Twenty-First Stone: At the Library

At our poetry group in the local library there is new member. She is Italian, and speaks English brokenly. She sits and listens attentively to the poems and discussion but beyond some smiles and nods, says little. She is holding a book. One of the group asks her if she wants to read. She tells us it is her story. We look a little blank I suspect. Gradually we understand that it is her autobiography. She agrees to read us part of it, in Italian. She reads rapidly.
I understand odd words, mad, military, afterwards, house, danger, but not enough to make a coherent guess at what she is saying.
Afterwards, with many gestures she explains the book is about a period in her life when she was living in Togo when there was a coup. The passage she has just read is about the daily fear and dangers that after a few weeks became normality, about potholes in the road created by the military, about the danger of being white at such a time in such a place; that the whole book is about this extraordinary period in her life when she did not know if she would be killed, how to get drinking water, when leaving the house was an extremely dangerous act. We understand this slowly, but although her English is basic, she mimes and we are all listening and watching intently.
She is describing something so far away from my own experience and beyond shocking with smiles and gestures.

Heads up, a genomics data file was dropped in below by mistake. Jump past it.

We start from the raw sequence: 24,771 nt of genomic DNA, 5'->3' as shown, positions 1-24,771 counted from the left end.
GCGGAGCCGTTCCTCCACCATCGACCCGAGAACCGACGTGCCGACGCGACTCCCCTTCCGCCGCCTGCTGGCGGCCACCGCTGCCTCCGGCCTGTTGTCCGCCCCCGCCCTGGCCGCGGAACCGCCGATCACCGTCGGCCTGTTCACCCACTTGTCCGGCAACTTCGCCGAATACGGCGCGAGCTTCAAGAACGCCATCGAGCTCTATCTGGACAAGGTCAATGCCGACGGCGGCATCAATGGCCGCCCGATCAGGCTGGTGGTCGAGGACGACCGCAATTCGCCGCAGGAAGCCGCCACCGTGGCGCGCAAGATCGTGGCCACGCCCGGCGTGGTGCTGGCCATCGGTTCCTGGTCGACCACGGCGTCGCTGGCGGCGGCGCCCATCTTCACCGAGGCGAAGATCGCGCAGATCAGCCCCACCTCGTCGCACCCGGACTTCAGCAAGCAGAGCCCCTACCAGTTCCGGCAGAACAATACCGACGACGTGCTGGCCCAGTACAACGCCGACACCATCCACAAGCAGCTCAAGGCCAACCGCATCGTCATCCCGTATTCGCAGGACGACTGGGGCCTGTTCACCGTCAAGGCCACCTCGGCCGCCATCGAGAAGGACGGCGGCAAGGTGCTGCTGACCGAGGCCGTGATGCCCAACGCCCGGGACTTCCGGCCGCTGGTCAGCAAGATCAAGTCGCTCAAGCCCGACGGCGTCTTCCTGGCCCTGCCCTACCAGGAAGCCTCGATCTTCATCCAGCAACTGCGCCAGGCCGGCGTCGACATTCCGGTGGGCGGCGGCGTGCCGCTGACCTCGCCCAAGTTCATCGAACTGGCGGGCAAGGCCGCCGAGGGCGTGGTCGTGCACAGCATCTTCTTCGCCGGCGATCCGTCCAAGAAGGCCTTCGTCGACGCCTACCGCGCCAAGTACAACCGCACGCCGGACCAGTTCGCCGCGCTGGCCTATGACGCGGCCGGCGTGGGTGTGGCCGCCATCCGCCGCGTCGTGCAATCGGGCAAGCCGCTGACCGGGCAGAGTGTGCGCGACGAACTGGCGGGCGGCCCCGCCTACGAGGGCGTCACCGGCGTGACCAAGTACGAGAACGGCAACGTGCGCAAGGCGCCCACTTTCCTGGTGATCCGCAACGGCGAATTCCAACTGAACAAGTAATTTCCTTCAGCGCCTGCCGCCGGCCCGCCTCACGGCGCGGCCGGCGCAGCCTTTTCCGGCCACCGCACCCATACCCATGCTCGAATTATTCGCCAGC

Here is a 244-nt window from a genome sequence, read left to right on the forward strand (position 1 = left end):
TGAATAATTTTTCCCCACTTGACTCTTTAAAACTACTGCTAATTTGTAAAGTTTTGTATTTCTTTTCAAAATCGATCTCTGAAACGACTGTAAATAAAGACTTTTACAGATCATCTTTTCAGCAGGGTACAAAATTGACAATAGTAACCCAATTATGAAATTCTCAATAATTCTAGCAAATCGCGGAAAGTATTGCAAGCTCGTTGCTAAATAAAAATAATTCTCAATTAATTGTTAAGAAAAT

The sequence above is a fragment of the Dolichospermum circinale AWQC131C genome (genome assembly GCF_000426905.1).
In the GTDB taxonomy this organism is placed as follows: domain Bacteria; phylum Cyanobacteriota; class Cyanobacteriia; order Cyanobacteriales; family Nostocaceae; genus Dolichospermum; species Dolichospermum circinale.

And they want to close libraries.
God help us.


20 thoughts on “Twenty-First Stone: At the Library

  1. Stone within a stone. It is amazing the story or stories people have to tell. Often opposite than one suspects. Interesting your new member chose such a group considering the language, that said I suppose being with like minds makes perfect sense. Did a quick search on I can now appreciate what her experience must have been like Togo.

    • You are ahead of me. Once I have done some work on the poem, maybe I’ll check out the Togo situation too.
      There’s a Conversation Café on Thursday lunchtimes at the library for people of all languages to meet. She went there, met the library assistant who runs the poetry group, and he suggested she come along. He said he had learned so much about people’s cultures at the café.

  2. How amazing to find a woman with such an incredible story. Goes to show how many people out there have lived lives we cannot fathom. I would love to read her memoir, but I would need an English translation. And you know my thoughts about libraries. They should open more, not close them. We need places where people can learn, gather, discuss, and feel welcome. Not sure how to fund them though. Speaking of, I need to go to the library tomorrow. Thanks for the reminder, my books are due.

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